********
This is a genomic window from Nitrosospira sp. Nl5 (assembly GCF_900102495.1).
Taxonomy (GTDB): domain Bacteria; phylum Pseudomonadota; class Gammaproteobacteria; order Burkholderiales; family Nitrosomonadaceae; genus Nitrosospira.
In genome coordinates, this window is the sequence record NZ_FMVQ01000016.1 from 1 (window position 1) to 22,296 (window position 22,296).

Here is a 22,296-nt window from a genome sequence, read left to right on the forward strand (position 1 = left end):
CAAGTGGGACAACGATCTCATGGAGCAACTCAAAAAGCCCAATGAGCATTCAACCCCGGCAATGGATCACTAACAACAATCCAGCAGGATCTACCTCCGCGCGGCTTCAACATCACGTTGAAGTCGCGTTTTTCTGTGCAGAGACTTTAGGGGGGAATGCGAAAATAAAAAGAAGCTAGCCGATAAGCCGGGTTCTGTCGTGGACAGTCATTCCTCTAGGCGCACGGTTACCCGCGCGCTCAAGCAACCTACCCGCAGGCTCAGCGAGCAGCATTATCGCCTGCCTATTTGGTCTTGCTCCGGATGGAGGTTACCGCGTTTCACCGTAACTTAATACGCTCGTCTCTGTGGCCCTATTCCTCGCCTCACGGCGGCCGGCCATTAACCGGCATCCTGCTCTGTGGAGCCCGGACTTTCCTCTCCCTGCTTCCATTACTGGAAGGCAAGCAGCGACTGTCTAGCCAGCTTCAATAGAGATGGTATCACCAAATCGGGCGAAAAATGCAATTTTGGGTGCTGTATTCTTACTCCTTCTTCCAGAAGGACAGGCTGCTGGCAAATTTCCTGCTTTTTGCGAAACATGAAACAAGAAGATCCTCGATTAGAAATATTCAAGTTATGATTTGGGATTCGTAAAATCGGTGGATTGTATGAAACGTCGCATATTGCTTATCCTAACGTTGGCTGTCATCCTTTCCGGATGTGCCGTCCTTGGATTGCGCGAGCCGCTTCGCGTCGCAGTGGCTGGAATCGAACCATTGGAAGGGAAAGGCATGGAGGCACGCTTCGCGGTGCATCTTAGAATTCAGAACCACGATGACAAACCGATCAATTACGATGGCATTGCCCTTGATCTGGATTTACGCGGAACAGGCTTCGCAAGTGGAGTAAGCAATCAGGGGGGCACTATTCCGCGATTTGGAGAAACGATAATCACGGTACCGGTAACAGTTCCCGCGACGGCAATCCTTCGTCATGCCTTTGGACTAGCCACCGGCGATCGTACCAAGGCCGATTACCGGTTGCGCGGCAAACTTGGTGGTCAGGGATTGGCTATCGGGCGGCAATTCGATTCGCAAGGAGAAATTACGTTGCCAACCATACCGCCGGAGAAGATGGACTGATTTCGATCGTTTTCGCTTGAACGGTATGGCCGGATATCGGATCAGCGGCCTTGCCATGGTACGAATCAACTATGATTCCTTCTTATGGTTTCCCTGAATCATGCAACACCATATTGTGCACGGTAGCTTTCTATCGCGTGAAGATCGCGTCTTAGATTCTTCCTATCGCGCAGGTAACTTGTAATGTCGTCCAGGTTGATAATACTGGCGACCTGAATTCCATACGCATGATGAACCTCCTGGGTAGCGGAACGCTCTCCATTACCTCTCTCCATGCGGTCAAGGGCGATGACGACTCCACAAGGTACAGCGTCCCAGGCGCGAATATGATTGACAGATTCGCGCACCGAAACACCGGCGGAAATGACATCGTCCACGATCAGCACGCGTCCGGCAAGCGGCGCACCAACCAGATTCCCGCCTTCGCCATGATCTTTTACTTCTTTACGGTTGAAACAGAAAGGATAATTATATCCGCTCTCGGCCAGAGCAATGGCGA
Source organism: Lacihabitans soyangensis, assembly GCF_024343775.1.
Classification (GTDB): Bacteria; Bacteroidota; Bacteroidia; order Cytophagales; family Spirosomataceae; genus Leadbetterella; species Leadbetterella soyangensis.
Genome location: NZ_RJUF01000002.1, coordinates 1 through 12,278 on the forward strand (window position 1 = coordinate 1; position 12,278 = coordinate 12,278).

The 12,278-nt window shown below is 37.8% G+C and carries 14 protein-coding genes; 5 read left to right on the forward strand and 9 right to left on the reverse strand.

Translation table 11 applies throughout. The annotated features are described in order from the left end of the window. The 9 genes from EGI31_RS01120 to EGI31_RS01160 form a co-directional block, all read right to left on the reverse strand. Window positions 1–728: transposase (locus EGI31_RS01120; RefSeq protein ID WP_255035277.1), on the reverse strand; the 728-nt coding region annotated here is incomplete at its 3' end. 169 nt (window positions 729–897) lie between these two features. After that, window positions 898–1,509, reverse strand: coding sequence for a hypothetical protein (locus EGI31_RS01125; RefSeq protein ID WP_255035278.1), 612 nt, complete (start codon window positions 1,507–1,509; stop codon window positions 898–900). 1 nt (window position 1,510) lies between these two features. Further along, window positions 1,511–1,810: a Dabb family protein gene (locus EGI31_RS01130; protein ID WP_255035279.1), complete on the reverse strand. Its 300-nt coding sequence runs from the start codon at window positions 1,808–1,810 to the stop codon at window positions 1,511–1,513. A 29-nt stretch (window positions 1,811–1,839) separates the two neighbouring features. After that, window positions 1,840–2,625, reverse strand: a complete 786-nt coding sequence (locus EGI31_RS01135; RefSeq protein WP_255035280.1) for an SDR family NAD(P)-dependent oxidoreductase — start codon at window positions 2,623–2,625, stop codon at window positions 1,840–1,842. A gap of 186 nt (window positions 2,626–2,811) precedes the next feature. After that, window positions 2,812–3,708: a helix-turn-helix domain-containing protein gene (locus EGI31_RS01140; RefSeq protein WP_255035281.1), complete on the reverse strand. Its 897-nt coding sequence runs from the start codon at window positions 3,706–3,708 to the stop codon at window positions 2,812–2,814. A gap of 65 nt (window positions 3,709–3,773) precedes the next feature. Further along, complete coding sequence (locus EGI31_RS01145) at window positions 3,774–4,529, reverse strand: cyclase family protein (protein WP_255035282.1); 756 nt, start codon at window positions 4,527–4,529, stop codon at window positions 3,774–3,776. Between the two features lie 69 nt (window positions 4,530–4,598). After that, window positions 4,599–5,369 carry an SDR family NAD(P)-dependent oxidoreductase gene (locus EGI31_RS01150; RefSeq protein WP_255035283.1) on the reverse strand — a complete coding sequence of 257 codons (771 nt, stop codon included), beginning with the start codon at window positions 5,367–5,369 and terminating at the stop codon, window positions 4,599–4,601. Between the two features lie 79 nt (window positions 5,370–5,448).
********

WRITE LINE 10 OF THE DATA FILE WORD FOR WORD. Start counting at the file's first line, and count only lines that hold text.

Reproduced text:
Translation table 11 applies throughout. The annotated features are described in order from the left end of the window. The 9 genes from EGI31_RS01120 to EGI31_RS01160 form a co-directional block, all read right to left on the reverse strand. Window positions 1–728: transposase (locus EGI31_RS01120; RefSeq protein ID WP_255035277.1), on the reverse strand; the 728-nt coding region annotated here is incomplete at its 3' end. 169 nt (window positions 729–897) lie between these two features. After that, window positions 898–1,509, reverse strand: coding sequence for a hypothetical protein (locus EGI31_RS01125; RefSeq protein ID WP_255035278.1), 612 nt, complete (start codon window positions 1,507–1,509; stop codon window positions 898–900). 1 nt (window position 1,510) lies between these two features. Further along, window positions 1,511–1,810: a Dabb family protein gene (locus EGI31_RS01130; protein ID WP_255035279.1), complete on the reverse strand. Its 300-nt coding sequence runs from the start codon at window positions 1,808–1,810 to the stop codon at window positions 1,511–1,513. A 29-nt stretch (window positions 1,811–1,839) separates the two neighbouring features. After that, window positions 1,840–2,625, reverse strand: a complete 786-nt coding sequence (locus EGI31_RS01135; RefSeq protein WP_255035280.1) for an SDR family NAD(P)-dependent oxidoreductase — start codon at window positions 2,623–2,625, stop codon at window positions 1,840–1,842. A gap of 186 nt (window positions 2,626–2,811) precedes the next feature. After that, window positions 2,812–3,708: a helix-turn-helix domain-containing protein gene (locus EGI31_RS01140; RefSeq protein WP_255035281.1), complete on the reverse strand. Its 897-nt coding sequence runs from the start codon at window positions 3,706–3,708 to the stop codon at window positions 2,812–2,814. A gap of 65 nt (window positions 3,709–3,773) precedes the next feature. Further along, complete coding sequence (locus EGI31_RS01145) at window positions 3,774–4,529, reverse strand: cyclase family protein (protein WP_255035282.1); 756 nt, start codon at window positions 4,527–4,529, stop codon at window positions 3,774–3,776. Between the two features lie 69 nt (window positions 4,530–4,598). After that, window positions 4,599–5,369 carry an SDR family NAD(P)-dependent oxidoreductase gene (locus EGI31_RS01150; RefSeq protein WP_255035283.1) on the reverse strand — a complete coding sequence of 257 codons (771 nt, stop codon included), beginning with the start codon at window positions 5,367–5,369 and terminating at the stop codon, window positions 4,599–4,601. Between the two features lie 79 nt (window positions 5,370–5,448).